This 1800s seacaptain's house in Searsport, which has dereriorated badly over the last few decades, can be seen in this September 2014 file photo.  It is one of the most photographed abandoned homes in the state.

Searsport’s much-photographed dilapidated house to be taken down

By Abigail Curtis on June 28, 2016, at 2:53 p.m.
The old, abandoned house on U.S. Route 1 a town official called “the most photographed house in the state of Maine” is to be taken down this summer.
This house at 180 Abrams Mountain Road, called "The Froggery," sold at auction over the weekend for an undisclosed sum. Earlier this year, it was listed for $10.9 million, making it the most expensive house on the market in Maine.

Islesboro mansion, state’s priciest home, sold at auction

By Abigail Curtis on June 27, 2016, at 4:09 p.m.
The 8,000 square-foot home on 15 acres of land near Hewes Point was listed for $10.9 million — including two Steinway pianos and other furnishings.
Artists Gemma Bradney, 9, of Swanville, and Bridget Matros work on the "Mermicorn," a cross between a mermaid and a unicorn, that is part of the Waldo County Children's Mural Project.

Children paint fantastic, colorful sea creatures on Belfast mural

By Abigail Curtis on June 27, 2016, at 6:28 a.m.
This summer, the city of Belfast is under invasion by a group of fantastic sea creatures that are unlike anything found in the oceans. The 21 sea creatures belong to the new Waldo County Children’s Mural Project, which is highlighting original art from elementary school children from …
Bill Thayer cuts a section of hay at Darthia Farm in Gouldsboro on Tuesday.

How 2 Maine farmers are ensuring their farm will live on

By Abigail Curtis on June 24, 2016, at 9:59 a.m.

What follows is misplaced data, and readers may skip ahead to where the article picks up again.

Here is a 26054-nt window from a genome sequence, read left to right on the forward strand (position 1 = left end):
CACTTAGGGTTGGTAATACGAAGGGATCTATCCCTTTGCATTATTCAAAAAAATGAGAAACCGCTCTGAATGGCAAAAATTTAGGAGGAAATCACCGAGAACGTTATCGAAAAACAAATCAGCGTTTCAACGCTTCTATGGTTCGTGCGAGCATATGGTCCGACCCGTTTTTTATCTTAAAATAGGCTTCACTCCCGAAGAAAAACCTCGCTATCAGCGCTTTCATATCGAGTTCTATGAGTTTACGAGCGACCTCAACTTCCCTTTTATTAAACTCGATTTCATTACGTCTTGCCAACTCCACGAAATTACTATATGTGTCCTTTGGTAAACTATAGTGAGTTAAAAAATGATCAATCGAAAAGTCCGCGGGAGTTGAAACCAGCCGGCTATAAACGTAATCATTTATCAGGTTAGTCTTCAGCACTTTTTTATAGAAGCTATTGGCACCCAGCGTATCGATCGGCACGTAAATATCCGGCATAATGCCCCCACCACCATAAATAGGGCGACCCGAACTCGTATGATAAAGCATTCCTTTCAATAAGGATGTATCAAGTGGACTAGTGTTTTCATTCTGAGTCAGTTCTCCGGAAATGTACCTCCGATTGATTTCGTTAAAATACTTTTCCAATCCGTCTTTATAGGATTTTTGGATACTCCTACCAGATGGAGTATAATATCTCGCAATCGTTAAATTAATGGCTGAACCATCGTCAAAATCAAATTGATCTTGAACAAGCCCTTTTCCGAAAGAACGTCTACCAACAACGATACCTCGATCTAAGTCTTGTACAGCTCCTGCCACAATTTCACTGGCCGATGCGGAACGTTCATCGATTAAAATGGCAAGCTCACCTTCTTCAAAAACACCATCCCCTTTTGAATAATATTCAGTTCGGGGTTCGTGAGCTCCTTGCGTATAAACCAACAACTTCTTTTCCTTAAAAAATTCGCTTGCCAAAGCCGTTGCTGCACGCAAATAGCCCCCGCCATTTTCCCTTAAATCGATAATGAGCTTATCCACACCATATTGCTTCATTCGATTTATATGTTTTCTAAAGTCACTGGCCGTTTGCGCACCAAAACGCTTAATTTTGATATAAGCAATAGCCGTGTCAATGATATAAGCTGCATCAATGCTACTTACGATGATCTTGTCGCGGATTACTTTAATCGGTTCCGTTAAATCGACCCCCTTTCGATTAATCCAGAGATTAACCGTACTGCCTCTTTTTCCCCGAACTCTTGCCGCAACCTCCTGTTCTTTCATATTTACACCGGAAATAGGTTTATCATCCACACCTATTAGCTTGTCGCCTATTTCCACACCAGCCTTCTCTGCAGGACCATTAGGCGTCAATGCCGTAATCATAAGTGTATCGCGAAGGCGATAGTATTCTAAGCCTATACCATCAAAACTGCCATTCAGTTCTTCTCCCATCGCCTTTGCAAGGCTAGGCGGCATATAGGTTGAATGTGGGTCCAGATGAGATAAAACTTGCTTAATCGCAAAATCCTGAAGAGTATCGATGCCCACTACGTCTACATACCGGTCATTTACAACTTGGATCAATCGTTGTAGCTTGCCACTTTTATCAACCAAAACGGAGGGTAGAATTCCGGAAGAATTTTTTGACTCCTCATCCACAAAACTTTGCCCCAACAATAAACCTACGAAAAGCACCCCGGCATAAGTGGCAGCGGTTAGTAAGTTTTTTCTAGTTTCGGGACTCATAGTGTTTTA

When Cynthia and Bill Thayer came to Gouldsboro from Massachusetts and started organic farming at Darthia Farm in 1976, they had dreams but not certainty about how their life in Maine would work out.
Eighth-graders (from left) Sydni Moores, Joshua Chun and Vincent Bonarrigo work at the Troy Howard Middle School in Belfast on a model merry-go-round that will generate electricity. They are part of Team Power Play, which recently won first place in Maine as part of the national eCYBERMISSION competition.

Midcoast teen scientists generate electricity from a merry-go-round

By Abigail Curtis on June 24, 2016, at 8:10 a.m.
“There’s so much kinetic energy in a playground,” one of the teen scientists said.
Residents and officials debate the use of eminent domain to connect two recreational trails in the city on Tuesday at the City Hall council chambers in Belfast.

Public weighs in on eminent domain dispute in Belfast

By Abigail Curtis on June 22, 2016, at 6:56 p.m.
Residents gathered to debate the city’s proposal to use eminent domain to purchase an easement across privately owned land to connect two trails.
Lobster lay in a crate at the Stonington Lobster Co-op dock in this Aug. 15, 2014, file photo.

More fishing grounds closed after mercury contamination found

By Abigail Curtis on June 22, 2016, at 5:30 p.m.
Mercury contamination found in lobsters caught in the uppermost portion of Penobscot Bay has led to this week’s decision by state fishery officials to nearly double an area closed to lobster and crab fishing.
Photos of Lynn Day Arsenault from her friend Sheila Johnson's Facebook page.

Judge: Husband of murdered woman made fake will that left him everything

By Abigail Curtis on June 19, 2016, at 7:32 a.m.
“We couldn’t really grieve the way we wanted to because this came about so quickly and so suddenly. Daily, we were reminded of what a horrible thing had happened to the family. There aren’t many words or phrases I can use to describe how horrible this has been.” her son, Nick Day, said.
Josh Wehrwein (right) holds the door to his family's canvas yurt while his wife, Melanie (center), and their daughter, Aria, 6, put on their shoes in Sedgwick on Wednesday. In October of 2010 the Wehrwein family began a journey out of suburbia and into "imagined living" in rural Maine. The family has been building a three-story wooden yurt on their property.

A yurt in the woods: How an unusual Maine man’s legacy lives on

By Abigail Curtis on June 18, 2016, at 7:53 a.m.
The Wehrweins got to know Bill Coperthwaite well as he helped them design the three-story yurt. They moved into the fabric yurt on their property temporarily, until they could build it. In the end, their yurt became his last design.